E.g for a ToF, the real measurement is the time. But what you want to know is the molecular mass. So you need to transfer the units by doing a calibration curve. You infuse multiple known asubstance and measure the time. Then model a function that best fits the measured times to known masses. And probably the correlation r will not be 1.000000 because of measurment uncertainty.
So you'll have some residuals and you want to know how big they are, related to the measured mass. And it's easier to say/write 1500 Da +/- 10 ppm than (1500 +/- 0.015) Da

BTW: your formulas for the time are erroneous faulty. The difference of velocity won't give time...
E=1/2mv^2 = 1/2mL^2/t^2 which then can be solved for m or t

BTW2: personally I like to get the difference by m(measured) - m(theor); so the sign of the difference will be correct if one does not take the absolute value

Re: How is mass error (ppm) actually used?

Addendum
take some numbers

Let's assume your instrument is capable to measure time differences of at least 5 μs for all masses.

Then you could differentiate between
10 & 10.0000447 Da (+44.7 μDa)
100 & 100.000141 Da (+141 μDa)
1000 & 1000.000447 Da (+447.2 μDa)

like this it's hard to interpret the resolution
But as
10 Da +/- 4.47 ppm
100 Da +/- 1.41 ppm
1000 Da +/- 0.447 ppm

it's much easier to get the idea of the uncertainty of your mass

Re: How is mass error (ppm) actually used?

Just look at it as the normalized error of a measurment. Similar to the relative standard deviation.
RSD is used to compare sets that can't be compared in absolute values. Like comparing an effect of a weight control drug on elephants and mice. Comparing their absolute SD doesn't make sense, so you normalize by their mean value.
Or just assume you have ruler with mm scale. Then you measure two distances 100 m and 1000 m. Each one will be accurate to +/- 1 mm. So how do you express which one is more accurate? -> by means of the relative error
This one I don't get.. They have the same accuracy (or better call it precision). What makes you switch to relative units? In the example with elephants & mice I wanted to compare the effect of the drug on one animal vs the other. But in this example why would you want to compare?
So you'll have some residuals and you want to know how big they are, related to the measured mass. And it's easier to say/write 1500 Da +/- 10 ppm than (1500 +/- 0.015) Da
Here again - why is it relative to the measured mass? When I look at the mass spectra, I'd like to understand whether this particular measured value is my analyte or not. So I'll look how far the value from the theoretical value, and for this it's much easier to use +/- 0.015. I can see these values with my eyes on the chart, while ppm doesn't tell me anything..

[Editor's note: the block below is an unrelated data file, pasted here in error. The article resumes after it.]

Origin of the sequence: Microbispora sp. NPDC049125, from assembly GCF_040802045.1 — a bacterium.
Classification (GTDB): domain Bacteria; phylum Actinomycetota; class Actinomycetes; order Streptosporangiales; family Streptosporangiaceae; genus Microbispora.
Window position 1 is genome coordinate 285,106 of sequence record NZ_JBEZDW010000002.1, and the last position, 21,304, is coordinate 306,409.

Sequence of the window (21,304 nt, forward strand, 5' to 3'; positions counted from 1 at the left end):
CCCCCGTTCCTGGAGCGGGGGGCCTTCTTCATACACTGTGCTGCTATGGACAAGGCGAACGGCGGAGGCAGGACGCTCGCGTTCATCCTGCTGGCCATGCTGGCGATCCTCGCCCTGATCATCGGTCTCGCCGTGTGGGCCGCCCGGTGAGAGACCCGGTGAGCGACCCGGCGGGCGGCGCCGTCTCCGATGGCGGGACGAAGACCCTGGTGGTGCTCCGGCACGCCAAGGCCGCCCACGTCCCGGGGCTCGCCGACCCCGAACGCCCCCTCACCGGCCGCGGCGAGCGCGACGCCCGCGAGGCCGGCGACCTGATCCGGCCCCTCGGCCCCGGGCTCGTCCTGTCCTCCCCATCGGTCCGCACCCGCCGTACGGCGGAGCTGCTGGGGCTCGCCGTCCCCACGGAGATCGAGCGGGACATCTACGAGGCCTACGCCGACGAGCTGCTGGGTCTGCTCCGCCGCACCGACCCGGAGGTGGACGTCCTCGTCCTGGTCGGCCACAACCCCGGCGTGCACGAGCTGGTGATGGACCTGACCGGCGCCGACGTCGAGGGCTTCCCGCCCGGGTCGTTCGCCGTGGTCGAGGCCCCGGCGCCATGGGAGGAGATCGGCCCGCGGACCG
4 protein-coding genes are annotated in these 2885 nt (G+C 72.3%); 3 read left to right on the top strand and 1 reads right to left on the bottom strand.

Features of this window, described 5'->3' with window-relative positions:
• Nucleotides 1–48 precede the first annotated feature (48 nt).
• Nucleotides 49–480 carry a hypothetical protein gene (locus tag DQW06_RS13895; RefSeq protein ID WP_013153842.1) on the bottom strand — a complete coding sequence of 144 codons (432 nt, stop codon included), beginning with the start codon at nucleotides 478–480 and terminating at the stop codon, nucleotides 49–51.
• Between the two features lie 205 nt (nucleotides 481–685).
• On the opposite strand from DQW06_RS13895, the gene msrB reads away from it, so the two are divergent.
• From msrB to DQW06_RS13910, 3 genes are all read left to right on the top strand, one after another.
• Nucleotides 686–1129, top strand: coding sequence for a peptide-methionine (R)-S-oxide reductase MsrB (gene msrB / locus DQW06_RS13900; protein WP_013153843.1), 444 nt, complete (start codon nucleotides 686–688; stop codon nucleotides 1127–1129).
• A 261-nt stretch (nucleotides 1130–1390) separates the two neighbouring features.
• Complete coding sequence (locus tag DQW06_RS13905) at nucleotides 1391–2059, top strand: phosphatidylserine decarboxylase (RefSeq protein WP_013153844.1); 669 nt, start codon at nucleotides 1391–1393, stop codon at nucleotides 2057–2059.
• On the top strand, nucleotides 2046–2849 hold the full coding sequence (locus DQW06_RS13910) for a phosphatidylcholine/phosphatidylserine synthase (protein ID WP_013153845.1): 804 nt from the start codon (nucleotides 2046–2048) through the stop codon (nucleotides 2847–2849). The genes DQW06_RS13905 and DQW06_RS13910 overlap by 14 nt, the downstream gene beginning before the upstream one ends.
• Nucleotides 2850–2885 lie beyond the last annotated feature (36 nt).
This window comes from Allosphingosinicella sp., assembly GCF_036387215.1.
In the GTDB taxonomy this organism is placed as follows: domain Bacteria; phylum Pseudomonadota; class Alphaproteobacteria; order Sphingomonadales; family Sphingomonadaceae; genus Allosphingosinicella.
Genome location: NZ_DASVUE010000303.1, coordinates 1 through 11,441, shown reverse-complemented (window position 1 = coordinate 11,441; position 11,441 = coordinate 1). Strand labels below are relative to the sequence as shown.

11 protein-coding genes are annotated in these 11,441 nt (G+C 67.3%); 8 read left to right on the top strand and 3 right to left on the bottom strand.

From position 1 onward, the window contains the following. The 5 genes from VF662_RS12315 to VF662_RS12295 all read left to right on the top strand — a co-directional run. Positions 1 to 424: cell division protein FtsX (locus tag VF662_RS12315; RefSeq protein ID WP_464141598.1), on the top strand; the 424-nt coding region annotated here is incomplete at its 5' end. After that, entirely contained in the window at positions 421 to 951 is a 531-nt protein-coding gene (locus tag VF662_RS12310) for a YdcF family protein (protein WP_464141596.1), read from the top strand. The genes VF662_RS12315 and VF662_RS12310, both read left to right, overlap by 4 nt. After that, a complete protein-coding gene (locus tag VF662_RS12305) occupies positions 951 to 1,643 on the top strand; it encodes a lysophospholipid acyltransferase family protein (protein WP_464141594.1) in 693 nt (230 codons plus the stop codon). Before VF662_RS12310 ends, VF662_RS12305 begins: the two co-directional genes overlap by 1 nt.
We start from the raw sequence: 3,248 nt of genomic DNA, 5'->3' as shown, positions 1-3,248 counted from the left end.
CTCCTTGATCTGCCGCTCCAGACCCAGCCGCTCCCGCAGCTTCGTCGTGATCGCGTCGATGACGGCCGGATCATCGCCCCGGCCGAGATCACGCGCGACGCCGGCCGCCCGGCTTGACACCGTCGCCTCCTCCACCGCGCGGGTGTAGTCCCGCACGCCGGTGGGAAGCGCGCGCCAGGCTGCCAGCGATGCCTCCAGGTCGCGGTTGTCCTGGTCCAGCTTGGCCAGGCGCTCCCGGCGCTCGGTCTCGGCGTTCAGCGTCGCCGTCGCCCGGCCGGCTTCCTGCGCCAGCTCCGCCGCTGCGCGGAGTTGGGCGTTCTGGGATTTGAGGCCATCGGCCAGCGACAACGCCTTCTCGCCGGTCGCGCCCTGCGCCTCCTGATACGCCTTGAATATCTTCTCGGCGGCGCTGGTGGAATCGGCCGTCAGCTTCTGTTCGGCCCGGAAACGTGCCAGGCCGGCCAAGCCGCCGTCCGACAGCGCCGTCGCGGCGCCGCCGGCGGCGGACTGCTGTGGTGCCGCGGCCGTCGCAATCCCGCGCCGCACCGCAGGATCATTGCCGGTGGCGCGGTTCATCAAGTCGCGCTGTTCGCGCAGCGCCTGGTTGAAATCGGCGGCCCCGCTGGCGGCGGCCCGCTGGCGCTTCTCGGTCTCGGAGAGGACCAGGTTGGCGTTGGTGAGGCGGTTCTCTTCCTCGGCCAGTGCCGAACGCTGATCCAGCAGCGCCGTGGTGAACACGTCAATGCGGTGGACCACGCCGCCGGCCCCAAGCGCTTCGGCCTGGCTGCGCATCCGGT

To make it concrete, you have 2 analytes A (100Da) and B (1000Da), and the measurements find 101Da and 1001Da. Would you say that A wasn't found, while B might actually be there?
BTW: your formulas for the time are erroneous faulty. The difference of velocity won't give time...
I used length=1m in the calculations (though forgot about 1/2 coefficient).

Re: How is mass error (ppm) actually used?

RSD is used to compare sets that can't be compared in absolute values. Like comparing an effect of a weight control drug on elephants and mice. Comparing their absolute SD doesn't make sense, so you normalize by their mean value.
Not only.
if you want to compare results of the same analysis with different method / on different systems /different labs etc.

Or your method gives you a default error of 0.1%w/w. Then it depends if you measure an assay >95%w/w or related compounds <1%w/w.
Of course you can always give the error in absolute measures but in relative terms the precision will be much easier to recognize.

You can also look at electronics components e.g. resistors and capacitors, they are usually specified by their relative error, not absolute ones.

This one I don't get.. They have the same accuracy (or better call it precision). What makes you switch to relative units? In the example with elephants & mice I wanted to compare the effect of the drug on one animal vs the other. But in this example why would you want to compare?
yeah maybe a missuse of the two terms..
Both measurements will have the absolute accuracy of 1 mm but their precisions are 10 and 1 ppm.
If you think of it as multiple measurments you will get results of 99.999 - 100.001 m or 999.999 - 10000.001 m.
With those multiple measurements you will get a (Gaussian) distribution with their means and SD.